4. Serve fritters warm with sauce for dipping. Garnish with extra sesame seeds or Sriracha.

Jicama-Pineapple Slaw with Honey Lime Vinaigrette

Jicama Slaw with Honey Lime Vinaigrette

Are you ever so brain dead after work that you pull into your drive way and realize you just listened to the public radio pledge drive the whole way home? Or worse, a solid 20 minutes of commercials? And by listen, I mean you actually heard every word...you just couldn't think enough to care or change the station? This is me, all the time.

On the other hand, some days I get in the car and hear the news start, and immediately have to just turn it off. No more words, too many words! Peace and quiet is all I can handle on those days.  

These are the days I want to come home to dinner already prepped and ready to go: zero effort, just delicious satisfaction on a plate so that I can do nothing more than relax. 

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Lately, we've been getting home pretty late, after we manage to leave the office and hit the gym. Like 8:30pm. When I get home at 8:30pm, the last thing I want to do is cook dinner... By the time 9pm hits, I'd rather be in bed than pulling something from the oven or dishing something onto a plate! 

Jicama-Pineapple Slaw with Honey Lime Vinaigrette

Anyways, it's made me want to start planning ahead of time, by loading up the slow cooker with Korean Pork or Enchilada Beef in the morning. When I'm doing really well, I'll even prep a side dish while I'm making breakfast or packing lunches--something that will stay fresh if it's stored in the fridge all day. This Jicama-Pineapple Slaw is perfect for these days, because the jicama and carrots stay crisp and fresh long after you put everything together.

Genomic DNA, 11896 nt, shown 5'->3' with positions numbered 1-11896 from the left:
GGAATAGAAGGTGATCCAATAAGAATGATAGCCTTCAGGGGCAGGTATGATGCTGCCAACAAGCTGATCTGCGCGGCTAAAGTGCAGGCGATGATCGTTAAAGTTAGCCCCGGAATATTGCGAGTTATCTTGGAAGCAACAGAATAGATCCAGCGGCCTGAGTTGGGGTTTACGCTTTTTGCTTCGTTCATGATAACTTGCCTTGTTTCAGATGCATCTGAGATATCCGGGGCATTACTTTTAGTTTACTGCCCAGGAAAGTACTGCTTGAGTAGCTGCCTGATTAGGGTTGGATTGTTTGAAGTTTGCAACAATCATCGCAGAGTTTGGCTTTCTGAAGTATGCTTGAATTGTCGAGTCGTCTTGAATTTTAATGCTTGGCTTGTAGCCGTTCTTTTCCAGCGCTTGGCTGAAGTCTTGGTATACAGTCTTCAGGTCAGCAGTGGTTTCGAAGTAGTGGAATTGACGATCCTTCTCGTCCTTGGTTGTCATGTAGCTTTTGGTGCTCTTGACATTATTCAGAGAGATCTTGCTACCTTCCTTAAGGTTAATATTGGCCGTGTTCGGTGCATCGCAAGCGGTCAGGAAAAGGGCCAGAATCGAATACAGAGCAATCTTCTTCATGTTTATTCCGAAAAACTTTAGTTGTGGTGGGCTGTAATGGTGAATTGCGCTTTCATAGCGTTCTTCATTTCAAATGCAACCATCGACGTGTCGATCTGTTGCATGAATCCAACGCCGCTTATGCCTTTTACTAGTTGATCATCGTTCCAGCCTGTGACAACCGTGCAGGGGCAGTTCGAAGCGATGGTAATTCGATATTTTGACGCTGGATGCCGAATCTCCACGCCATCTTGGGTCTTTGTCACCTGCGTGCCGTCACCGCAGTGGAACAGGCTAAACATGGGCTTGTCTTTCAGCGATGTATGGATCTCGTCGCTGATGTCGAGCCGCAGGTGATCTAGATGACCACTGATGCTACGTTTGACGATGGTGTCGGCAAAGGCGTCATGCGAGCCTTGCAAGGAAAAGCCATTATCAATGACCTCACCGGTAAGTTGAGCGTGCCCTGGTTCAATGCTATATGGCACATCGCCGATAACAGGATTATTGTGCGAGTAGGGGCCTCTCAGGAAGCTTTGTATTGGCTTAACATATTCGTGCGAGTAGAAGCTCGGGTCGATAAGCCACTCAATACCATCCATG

You can eat this slaw as a topping for tacos or taco bowls, but you can also just eat it as a salad. Make a big batch! You'll save yourself chopping and planning the next day. 

Jicama-Pineapple Slaw with Honey Lime Vinaigrette
Jicama-Pineapple Slaw with Honey Lime Vinaigrette

Jicama-Pineapple Slaw with Honey Lime Vinaigrette

Paleo, Primal, Grain-Free    |       |    Print This Recipe

This slaw works as a topping for tacos or as a salad on it’s own.

Serves: 6   |    Total Time:



Ingredients:

  • 1 Jicama (2 cups, chopped into matchsticks)
  • 3 large carrots (1 cup chopped into matchsticks)
  • 1 mandarin orange or tangerine, cut into wedges
  • 1/2 cup pineapple, diced
  • 1/2 cup minced cilantro
  • 1 small jalapeño (or 1/2 large jalapeño), cut into thin slices
  • Juice from 1 lime
  • 1 1/2 tablespoon honey
  • 2 tablespoons olive oil
  • Dash paprika
  • Dash granulated garlic (garlic powder)
  • Salt & pepper

Directions:

  1. Toss jicama, carrots, orange wedges, diced pineapple, jalapeño and cilantro in a salad bow.
  2. Then, whisk together lime juice, honey, olive oil, paprika, granulated garlic, and a dash each of salt & pepper.
  3. Drizzle dressing over vegetables, and took until coated.
  4. Store in airtight salad until you are ready to eat! Stays good for 3-5 days in the fridge.